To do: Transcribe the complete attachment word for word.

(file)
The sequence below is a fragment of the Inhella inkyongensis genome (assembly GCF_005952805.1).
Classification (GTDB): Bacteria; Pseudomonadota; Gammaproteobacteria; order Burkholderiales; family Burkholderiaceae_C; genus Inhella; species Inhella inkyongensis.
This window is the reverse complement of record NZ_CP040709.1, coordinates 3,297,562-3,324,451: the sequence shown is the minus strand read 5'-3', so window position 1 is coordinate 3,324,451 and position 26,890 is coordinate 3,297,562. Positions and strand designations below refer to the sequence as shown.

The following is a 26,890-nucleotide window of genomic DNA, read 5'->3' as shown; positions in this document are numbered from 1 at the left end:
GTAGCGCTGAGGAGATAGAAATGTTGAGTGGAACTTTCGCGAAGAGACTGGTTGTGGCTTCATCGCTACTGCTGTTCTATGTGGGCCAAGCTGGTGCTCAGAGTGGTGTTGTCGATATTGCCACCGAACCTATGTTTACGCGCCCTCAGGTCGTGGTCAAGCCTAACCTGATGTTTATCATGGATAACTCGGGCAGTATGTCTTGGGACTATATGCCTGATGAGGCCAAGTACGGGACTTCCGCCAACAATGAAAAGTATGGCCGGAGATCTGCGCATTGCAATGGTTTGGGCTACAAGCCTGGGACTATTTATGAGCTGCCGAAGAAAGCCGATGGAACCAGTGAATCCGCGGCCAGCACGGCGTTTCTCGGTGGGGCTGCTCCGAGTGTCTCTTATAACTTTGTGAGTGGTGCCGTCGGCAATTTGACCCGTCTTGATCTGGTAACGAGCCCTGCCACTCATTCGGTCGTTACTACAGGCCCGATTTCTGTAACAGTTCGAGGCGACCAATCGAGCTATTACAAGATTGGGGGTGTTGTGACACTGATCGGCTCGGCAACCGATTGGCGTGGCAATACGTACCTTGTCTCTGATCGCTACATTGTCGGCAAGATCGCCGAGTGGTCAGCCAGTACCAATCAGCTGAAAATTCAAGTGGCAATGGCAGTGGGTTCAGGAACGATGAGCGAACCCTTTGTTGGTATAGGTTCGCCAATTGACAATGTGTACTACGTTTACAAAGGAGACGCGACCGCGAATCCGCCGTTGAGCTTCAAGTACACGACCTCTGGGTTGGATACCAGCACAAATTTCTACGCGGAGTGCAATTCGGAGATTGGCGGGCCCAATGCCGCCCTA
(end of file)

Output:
The sequence below is a fragment of the Inhella inkyongensis genome (assembly GCF_005952805.1).
Classification (GTDB): Bacteria; Pseudomonadota; Gammaproteobacteria; order Burkholderiales; family Burkholderiaceae_C; genus Inhella; species Inhella inkyongensis.
This window is the reverse complement of record NZ_CP040709.1, coordinates 3,297,562-3,324,451: the sequence shown is the minus strand read 5'-3', so window position 1 is coordinate 3,324,451 and position 26,890 is coordinate 3,297,562. Positions and strand designations below refer to the sequence as shown.

The following is a 26,890-nucleotide window of genomic DNA, read 5'->3' as shown; positions in this document are numbered from 1 at the left end:
GTAGCGCTGAGGAGATAGAAATGTTGAGTGGAACTTTCGCGAAGAGACTGGTTGTGGCTTCATCGCTACTGCTGTTCTATGTGGGCCAAGCTGGTGCTCAGAGTGGTGTTGTCGATATTGCCACCGAACCTATGTTTACGCGCCCTCAGGTCGTGGTCAAGCCTAACCTGATGTTTATCATGGATAACTCGGGCAGTATGTCTTGGGACTATATGCCTGATGAGGCCAAGTACGGGACTTCCGCCAACAATGAAAAGTATGGCCGGAGATCTGCGCATTGCAATGGTTTGGGCTACAAGCCTGGGACTATTTATGAGCTGCCGAAGAAAGCCGATGGAACCAGTGAATCCGCGGCCAGCACGGCGTTTCTCGGTGGGGCTGCTCCGAGTGTCTCTTATAACTTTGTGAGTGGTGCCGTCGGCAATTTGACCCGTCTTGATCTGGTAACGAGCCCTGCCACTCATTCGGTCGTTACTACAGGCCCGATTTCTGTAACAGTTCGAGGCGACCAATCGAGCTATTACAAGATTGGGGGTGTTGTGACACTGATCGGCTCGGCAACCGATTGGCGTGGCAATACGTACCTTGTCTCTGATCGCTACATTGTCGGCAAGATCGCCGAGTGGTCAGCCAGTACCAATCAGCTGAAAATTCAAGTGGCAATGGCAGTGGGTTCAGGAACGATGAGCGAACCCTTTGTTGGTATAGGTTCGCCAATTGACAATGTGTACTACGTTTACAAAGGAGACGCGACCGCGAATCCGCCGTTGAGCTTCAAGTACACGACCTCTGGGTTGGATACCAGCACAAATTTCTACGCGGAGTGCAATTCGGAGATTGGCGGGCCCAATGCCGCCCTA